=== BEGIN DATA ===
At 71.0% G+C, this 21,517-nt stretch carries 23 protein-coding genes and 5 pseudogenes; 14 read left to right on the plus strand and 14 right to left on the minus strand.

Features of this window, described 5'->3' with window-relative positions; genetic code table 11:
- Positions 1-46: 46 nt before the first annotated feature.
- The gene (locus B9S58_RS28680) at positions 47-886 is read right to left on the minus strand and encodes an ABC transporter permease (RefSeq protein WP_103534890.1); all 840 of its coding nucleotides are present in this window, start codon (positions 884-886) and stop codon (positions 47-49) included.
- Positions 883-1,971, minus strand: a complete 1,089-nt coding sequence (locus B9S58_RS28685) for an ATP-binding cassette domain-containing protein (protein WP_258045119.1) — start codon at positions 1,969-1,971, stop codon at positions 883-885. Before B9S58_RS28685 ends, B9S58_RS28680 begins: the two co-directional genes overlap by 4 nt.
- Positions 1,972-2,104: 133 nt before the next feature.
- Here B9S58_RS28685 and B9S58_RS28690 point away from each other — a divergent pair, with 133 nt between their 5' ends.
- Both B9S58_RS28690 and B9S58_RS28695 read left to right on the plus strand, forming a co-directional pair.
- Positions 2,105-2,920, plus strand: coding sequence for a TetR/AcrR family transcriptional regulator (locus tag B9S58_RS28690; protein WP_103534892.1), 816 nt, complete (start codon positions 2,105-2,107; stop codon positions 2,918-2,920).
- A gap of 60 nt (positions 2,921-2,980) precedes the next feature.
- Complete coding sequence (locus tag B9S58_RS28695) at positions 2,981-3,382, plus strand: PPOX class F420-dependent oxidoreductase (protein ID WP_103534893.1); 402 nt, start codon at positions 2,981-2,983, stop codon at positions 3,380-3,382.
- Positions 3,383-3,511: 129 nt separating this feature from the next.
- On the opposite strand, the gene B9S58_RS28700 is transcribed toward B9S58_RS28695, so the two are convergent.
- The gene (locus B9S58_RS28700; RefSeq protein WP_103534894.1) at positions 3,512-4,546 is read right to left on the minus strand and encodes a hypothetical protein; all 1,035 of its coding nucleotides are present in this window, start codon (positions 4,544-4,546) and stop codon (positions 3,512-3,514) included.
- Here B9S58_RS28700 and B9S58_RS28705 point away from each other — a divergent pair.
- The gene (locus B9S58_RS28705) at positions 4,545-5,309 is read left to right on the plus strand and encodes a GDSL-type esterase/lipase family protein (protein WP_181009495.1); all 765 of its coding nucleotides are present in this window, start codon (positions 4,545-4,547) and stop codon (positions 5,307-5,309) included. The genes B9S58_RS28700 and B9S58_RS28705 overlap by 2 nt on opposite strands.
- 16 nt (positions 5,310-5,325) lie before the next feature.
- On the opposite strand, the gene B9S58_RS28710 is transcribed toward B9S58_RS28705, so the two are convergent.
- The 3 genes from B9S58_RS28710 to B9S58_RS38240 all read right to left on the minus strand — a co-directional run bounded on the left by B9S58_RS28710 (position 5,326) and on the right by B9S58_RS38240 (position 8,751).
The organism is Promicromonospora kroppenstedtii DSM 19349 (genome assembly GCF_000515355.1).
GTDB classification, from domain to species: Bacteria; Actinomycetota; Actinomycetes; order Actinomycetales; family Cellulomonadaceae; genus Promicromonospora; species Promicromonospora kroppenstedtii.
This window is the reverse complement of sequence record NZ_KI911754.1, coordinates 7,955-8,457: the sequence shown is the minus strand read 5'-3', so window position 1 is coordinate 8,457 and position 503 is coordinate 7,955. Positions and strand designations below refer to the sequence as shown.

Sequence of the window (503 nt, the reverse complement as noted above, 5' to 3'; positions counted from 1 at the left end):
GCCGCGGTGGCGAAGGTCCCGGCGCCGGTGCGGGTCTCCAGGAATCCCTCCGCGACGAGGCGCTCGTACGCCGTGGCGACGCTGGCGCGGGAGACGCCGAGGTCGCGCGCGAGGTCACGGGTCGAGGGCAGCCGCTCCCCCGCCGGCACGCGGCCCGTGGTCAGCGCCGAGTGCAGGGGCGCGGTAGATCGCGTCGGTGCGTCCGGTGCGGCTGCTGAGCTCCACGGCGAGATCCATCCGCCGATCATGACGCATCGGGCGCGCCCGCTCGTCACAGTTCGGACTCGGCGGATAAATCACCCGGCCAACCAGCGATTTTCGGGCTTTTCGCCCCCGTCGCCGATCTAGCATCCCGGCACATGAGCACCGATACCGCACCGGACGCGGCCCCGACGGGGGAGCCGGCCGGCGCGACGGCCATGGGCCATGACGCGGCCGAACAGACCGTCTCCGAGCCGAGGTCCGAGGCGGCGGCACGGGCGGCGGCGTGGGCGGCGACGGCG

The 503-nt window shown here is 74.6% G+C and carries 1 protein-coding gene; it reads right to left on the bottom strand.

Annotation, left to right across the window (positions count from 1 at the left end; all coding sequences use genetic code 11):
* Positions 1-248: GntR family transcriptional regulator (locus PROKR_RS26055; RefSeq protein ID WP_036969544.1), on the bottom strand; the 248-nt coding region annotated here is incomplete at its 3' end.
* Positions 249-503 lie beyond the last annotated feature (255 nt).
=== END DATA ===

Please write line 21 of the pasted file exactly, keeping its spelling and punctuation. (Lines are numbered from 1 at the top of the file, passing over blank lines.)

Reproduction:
GTDB classification, from domain to species: Bacteria; Actinomycetota; Actinomycetes; order Actinomycetales; family Cellulomonadaceae; genus Promicromonospora; species Promicromonospora kroppenstedtii.